Neo-Nazis wave Palestinian flags in protest against Israel

Nearly 30 neo-Nazis can be seen in a photo tweeted by Bild journalist Claas Weinmann.

German Neo-nazi (photo credit: REUTERS)
German Neo-nazi
(photo credit: REUTERS)
German neo-Nazis expressed their solidarity with Palestinians on Monday by showing an antisemitic banner and waving PLO flags.
A banner with the colors of the Israeli flag that said “The state Israel is our misfortune” was held by neo-Nazis in the city of Dortmund, a city in the western state of North Rhine-Westphalia with a population of about 600,000 people. The protest appears to have been held against both the opening of the US embassy in Jerusalem and the founding of the State of Israel.
During the Holocaust, the Nazis adopted the phrase “The Jews are our misfortune” from the antisemitic historian Heinrich Gotthard von Treitschke (1834-1896) to stoke lethal Jew-hatred in Germany.
Nearly 30 neo-Nazis can be seen in a photo tweeted by Bild journalist Claas Weinmann. He wrote “Pictures that hurt. In every way. Neo-Nazis in these minutes in Dortmund.”
At least four Palestinian flags can be seen in the photograph.

The mass-circulation daily Bild tabloid is considered a pro-Israel publication that goes to great lengths to combat pervasive antisemitism in Germany. According to a federal government study from 2017, 40% of Germans maintain modern antisemitic views – a loathing of the Jewish state.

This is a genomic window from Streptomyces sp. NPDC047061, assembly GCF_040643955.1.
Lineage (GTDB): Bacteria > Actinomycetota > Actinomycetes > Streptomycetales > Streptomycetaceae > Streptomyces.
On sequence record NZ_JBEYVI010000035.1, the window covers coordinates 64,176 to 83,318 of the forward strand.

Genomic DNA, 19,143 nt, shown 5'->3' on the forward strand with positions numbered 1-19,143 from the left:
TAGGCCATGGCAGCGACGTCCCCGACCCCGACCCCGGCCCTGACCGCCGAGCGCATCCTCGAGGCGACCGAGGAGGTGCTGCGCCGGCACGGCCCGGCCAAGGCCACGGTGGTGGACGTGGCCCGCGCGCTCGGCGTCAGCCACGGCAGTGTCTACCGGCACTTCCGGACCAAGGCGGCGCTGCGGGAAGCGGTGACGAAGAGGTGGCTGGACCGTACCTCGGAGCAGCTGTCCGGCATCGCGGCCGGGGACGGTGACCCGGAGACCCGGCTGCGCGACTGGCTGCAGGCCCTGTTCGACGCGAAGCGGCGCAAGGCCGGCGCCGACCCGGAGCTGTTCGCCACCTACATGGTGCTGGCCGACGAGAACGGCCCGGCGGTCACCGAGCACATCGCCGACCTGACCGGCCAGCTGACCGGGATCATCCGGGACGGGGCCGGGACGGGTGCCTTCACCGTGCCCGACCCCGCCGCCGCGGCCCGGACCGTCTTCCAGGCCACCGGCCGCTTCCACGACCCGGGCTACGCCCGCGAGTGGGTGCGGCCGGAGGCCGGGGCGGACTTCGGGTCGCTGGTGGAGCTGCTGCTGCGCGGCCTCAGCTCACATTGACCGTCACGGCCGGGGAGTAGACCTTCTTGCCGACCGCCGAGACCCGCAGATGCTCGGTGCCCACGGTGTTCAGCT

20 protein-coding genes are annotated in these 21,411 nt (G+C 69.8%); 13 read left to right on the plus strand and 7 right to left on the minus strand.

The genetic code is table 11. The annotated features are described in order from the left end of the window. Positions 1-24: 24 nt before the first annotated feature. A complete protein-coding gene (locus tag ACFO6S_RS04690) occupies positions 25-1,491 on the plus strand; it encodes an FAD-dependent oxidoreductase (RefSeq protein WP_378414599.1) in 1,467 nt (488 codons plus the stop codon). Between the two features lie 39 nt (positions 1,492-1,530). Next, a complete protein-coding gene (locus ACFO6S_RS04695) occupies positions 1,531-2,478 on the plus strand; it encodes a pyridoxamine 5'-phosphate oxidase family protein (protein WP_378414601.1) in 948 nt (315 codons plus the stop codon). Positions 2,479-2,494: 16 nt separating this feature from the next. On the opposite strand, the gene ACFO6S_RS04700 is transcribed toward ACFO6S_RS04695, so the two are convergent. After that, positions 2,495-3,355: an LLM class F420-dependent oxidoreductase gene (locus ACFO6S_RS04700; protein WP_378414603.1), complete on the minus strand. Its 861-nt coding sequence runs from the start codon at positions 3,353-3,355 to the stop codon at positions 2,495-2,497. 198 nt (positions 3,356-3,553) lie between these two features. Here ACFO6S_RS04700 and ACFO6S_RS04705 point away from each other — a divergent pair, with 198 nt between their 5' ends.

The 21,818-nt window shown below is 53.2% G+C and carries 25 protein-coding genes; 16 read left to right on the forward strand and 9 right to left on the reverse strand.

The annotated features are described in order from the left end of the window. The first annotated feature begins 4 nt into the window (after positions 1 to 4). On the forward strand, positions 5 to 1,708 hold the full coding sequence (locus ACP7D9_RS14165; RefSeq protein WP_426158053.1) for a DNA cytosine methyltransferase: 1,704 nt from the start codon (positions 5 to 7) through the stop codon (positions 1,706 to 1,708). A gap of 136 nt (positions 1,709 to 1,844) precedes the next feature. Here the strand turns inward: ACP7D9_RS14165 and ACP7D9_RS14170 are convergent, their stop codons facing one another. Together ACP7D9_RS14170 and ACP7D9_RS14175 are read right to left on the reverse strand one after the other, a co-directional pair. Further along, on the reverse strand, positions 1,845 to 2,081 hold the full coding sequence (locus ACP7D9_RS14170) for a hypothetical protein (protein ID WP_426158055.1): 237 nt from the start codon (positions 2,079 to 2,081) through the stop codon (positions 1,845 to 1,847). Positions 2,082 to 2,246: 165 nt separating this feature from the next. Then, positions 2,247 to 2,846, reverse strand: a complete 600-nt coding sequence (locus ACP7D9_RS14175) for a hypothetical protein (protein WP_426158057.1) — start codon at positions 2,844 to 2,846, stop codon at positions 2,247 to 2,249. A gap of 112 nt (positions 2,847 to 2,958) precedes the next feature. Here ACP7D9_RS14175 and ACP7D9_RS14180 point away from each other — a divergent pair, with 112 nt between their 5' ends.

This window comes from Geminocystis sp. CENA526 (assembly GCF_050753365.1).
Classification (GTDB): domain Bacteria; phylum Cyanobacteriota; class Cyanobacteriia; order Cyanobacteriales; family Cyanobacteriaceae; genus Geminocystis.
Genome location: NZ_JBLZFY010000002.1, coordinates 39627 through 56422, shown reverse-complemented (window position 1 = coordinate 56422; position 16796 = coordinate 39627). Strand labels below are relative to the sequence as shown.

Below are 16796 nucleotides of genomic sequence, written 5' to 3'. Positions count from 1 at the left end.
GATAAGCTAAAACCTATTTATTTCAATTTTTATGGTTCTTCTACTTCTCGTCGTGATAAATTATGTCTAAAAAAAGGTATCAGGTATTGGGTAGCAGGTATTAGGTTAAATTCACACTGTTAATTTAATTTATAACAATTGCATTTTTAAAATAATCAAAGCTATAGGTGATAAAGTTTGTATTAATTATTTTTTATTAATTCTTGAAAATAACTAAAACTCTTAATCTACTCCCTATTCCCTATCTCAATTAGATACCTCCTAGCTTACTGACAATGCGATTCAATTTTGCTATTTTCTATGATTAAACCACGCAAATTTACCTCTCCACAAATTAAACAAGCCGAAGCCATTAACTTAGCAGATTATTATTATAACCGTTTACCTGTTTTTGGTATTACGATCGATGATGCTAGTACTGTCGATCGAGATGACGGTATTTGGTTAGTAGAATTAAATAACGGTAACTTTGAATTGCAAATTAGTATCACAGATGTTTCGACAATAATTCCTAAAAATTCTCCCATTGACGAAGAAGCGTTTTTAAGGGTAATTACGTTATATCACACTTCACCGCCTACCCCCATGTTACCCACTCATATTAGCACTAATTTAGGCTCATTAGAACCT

German neo-Nazi parties – The Third Way and the National Democratic Party – support the Boycott, Divestment and Sanctions movement against Israel. The Cologne-based Bank for Social Economy is the leading financial institution for BDS accounts.
“We condemn the leaders of any bank that continues to allow the BFS [Bank for Social Economy] to do business with those who work to damage and ultimately do away with the Jewish state,” Rabbi Abraham Cooper, the associate dean of The Simon Wiesenthal Center, told The Jerusalem Post on Monday.
The center may, at the end of 2018, include the bank’s top three executives – Harald Schmitz, Oliver Luckner and Thomas Kahleis – on its list of the top ten worst outbreaks of antisemitism and anti-Israel sentiment for the year.